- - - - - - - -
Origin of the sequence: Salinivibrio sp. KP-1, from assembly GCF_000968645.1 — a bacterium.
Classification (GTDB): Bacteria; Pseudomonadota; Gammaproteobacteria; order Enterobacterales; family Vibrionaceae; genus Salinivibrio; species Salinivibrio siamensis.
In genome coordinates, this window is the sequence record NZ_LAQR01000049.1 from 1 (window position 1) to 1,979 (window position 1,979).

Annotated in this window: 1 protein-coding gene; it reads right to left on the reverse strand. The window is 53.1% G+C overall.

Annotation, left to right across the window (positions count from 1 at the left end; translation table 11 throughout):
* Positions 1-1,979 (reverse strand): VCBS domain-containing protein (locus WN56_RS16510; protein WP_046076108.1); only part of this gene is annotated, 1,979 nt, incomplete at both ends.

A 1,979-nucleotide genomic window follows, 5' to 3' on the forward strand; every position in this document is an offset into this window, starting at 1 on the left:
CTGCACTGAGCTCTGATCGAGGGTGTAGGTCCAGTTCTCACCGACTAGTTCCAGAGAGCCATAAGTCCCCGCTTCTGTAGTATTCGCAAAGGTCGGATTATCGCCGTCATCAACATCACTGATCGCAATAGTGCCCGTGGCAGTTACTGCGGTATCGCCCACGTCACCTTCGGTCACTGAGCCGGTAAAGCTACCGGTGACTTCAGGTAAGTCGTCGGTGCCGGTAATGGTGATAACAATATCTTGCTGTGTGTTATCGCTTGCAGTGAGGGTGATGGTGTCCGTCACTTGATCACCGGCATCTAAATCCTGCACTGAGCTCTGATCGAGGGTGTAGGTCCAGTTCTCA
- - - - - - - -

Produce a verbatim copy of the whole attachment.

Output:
Origin of the sequence: Salinivibrio sp. KP-1, from assembly GCF_000968645.1 — a bacterium.
Classification (GTDB): Bacteria; Pseudomonadota; Gammaproteobacteria; order Enterobacterales; family Vibrionaceae; genus Salinivibrio; species Salinivibrio siamensis.
In genome coordinates, this window is the sequence record NZ_LAQR01000049.1 from 1 (window position 1) to 1,979 (window position 1,979).

Annotated in this window: 1 protein-coding gene; it reads right to left on the reverse strand. The window is 53.1% G+C overall.

Annotation, left to right across the window (positions count from 1 at the left end; translation table 11 throughout):
* Positions 1-1,979 (reverse strand): VCBS domain-containing protein (locus WN56_RS16510; protein WP_046076108.1); only part of this gene is annotated, 1,979 nt, incomplete at both ends.

A 1,979-nucleotide genomic window follows, 5' to 3' on the forward strand; every position in this document is an offset into this window, starting at 1 on the left:
CTGCACTGAGCTCTGATCGAGGGTGTAGGTCCAGTTCTCACCGACTAGTTCCAGAGAGCCATAAGTCCCCGCTTCTGTAGTATTCGCAAAGGTCGGATTATCGCCGTCATCAACATCACTGATCGCAATAGTGCCCGTGGCAGTTACTGCGGTATCGCCCACGTCACCTTCGGTCACTGAGCCGGTAAAGCTACCGGTGACTTCAGGTAAGTCGTCGGTGCCGGTAATGGTGATAACAATATCTTGCTGTGTGTTATCGCTTGCAGTGAGGGTGATGGTGTCCGTCACTTGATCACCGGCATCTAAATCCTGCACTGAGCTCTGATCGAGGGTGTAGGTCCAGTTCTCA